News About Addiction, Recovery and Advocacy
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High degrees of variability in the pathways and styles of addiction recovery obscure shared mechanisms of change across such healing processes.
The alcohol and drug problems arena is filled with professional claims and counterclaims, excessive marketing hype, and riveting personal testimonies of how such problems can be best resolved.
Technologies to promote recovery have targeted the individual with only token interest in interventions in larger social networks. Three provocative discoveries challenge this limited focus: 1) An individual’s prognosis for addiction recovery is profoundly influenced by the family and social environment—a point now widely acknowledged but rarely reflected in the clinical treatment of substance use disorders, 2) the resolution of alcohol and other drug (AOD) problems is often a product of social contagion–multiple people within an extended social network simultaneously initiating and maintaining recovery, and 3) the greater the density of recovery carriers within a social milieu, the greater the likelihood other addicted members within that milieu will initiate recovery.
In previous blogs I have suggested that when I’m at a loss for words— doesn’t happen often— I use the words of others. I am reading a book by friend and mentor, Johnny Allem, titled Say The Second Thing—That Comes Into Your Mind. This book is a “tool box” that supports the work and joy of recovery. I know that recovery support for self and others is not a job but requires work. In describing his early days, Johnny writes about the tools of work.
The American Society of Addiction Medicine (ASAM) recently released Standards of Care: For the Addiction Specialist Physician. The Standards outline the responsibilities of addiction medicine specialists in the areas of assessment and diagnosis, withdrawal management, treatment planning, treatment management, care transitions and care coordination, and continuing care management. There is one sentence in the Standards that deserves particular acknowledgement: “Recovery check-ups by addiction specialist physicians, just as those by primary care physicians or other providers, may promote sustained recovery and prevent relapse” (p. 13).
Eighty-year old Supreme Court Justice Ruth Bader Ginsburg recently commented on the changing American attitudes toward gay people: “The change in people’s attitudes on that issue has been enormous. In recent years, people have said, ‘This is the way I am.’ And others looked around, and we discovered it’s our next-door neighbor — we’re very fond of them. Or it’s our child’s best friend, or even our child. I think that as more and more people came out and said that ‘this is who I am,’ the rest of us recognized that they are one of us….Having people close to us who say who they are — that made the attitude change in this country.” Justice Ginsburg’s observation offers observed testimony to the power of contact strategies—public disclosure of personal stories by individuals who share a concealable stigma for purposes of changing social attitudes and social policies.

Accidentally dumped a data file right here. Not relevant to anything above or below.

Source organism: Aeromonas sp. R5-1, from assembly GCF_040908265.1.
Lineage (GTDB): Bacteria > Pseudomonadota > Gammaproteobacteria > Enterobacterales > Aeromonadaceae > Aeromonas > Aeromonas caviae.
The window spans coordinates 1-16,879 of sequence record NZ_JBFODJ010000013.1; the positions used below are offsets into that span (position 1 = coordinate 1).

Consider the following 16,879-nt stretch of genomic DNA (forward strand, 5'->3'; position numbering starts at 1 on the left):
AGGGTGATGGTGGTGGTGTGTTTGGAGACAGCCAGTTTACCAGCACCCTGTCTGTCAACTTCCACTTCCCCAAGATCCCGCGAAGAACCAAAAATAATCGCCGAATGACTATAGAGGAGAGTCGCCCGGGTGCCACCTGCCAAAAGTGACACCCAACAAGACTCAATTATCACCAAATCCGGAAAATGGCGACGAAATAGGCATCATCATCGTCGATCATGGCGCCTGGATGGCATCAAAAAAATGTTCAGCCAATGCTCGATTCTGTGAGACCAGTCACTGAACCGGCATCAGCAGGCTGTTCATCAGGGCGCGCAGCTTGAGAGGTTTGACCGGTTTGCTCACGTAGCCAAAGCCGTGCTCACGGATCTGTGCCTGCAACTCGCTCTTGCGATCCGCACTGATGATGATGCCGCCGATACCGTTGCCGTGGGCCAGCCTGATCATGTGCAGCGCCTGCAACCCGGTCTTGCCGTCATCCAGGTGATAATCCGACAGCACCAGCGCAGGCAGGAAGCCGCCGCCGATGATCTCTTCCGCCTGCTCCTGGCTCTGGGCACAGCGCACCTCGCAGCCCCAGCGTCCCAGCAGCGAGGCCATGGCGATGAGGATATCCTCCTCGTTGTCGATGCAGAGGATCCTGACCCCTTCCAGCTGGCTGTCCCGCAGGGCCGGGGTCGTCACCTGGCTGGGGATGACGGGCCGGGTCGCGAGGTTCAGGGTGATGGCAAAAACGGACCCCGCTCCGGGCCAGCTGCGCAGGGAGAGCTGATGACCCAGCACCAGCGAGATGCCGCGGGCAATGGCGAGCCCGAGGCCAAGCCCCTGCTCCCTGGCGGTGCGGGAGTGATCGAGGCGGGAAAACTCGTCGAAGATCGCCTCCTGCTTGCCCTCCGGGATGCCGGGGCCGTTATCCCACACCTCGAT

The threats to health that occur during active addiction have been widely communicated in the popular media and in the scientific literature, but the health profile of people in long-term recovery from substance use disorders remains something of a mystery. While one might assume that physical and emotional health rapidly improves following recovery initiation and stabilization, a health survey of Philadelphia and surrounding counties just published in the Journal of Psychoactive Drugs reveals a more complex and ominous picture.
Summary: Individuals with a history of alcohol use disorder might be eligible to participate in a brief online survey about personality, mental health, and substance use. Those who complete the survey and provide a DNA sample (in the form of saliva) will be compensated for their time and effort.
The addiction recovery experience has been sliced and diced in all manner of categories: secular, spiritual, and religious; natural recovery, peer-assisted, and treatment-assisted; and abstinence-based, moderation-based, and medication-assisted, to name just a few. Recovery achieved through any of these frameworks is often referred to as a pathway of recovery. The growing consensus that there are multiple pathways of long-term addiction recovery marks an important public and professional milestone within the alcohol and drug problems arena.
The first annual Ramstad/Kennedy Award was presented in 2008 during a National Recovery Month reception at the Substance Abuse and Mental Health Services Administration (SAMHSA) State Systems Development Program (SSDP) conference. During this past year, the 200+ Planning Partners have been working to re-focus our national efforts on expanding Prevention, Treatment and Recovery support for the millions of Americans still suffering from addiction and their countless hurting family members who are also struggling to recover from addiction's impact on them.
Historically, family members were more likely to be viewed by addiction professionals as causative agents of addiction or hostile interlopers in the treatment process than people in need of recovery support services in their own right. Overcoming such attitudes has taken on added urgency due to the rising prevalence, morbidity, and mortality of opioid addiction in the United States and its rippling effects upon families and communities.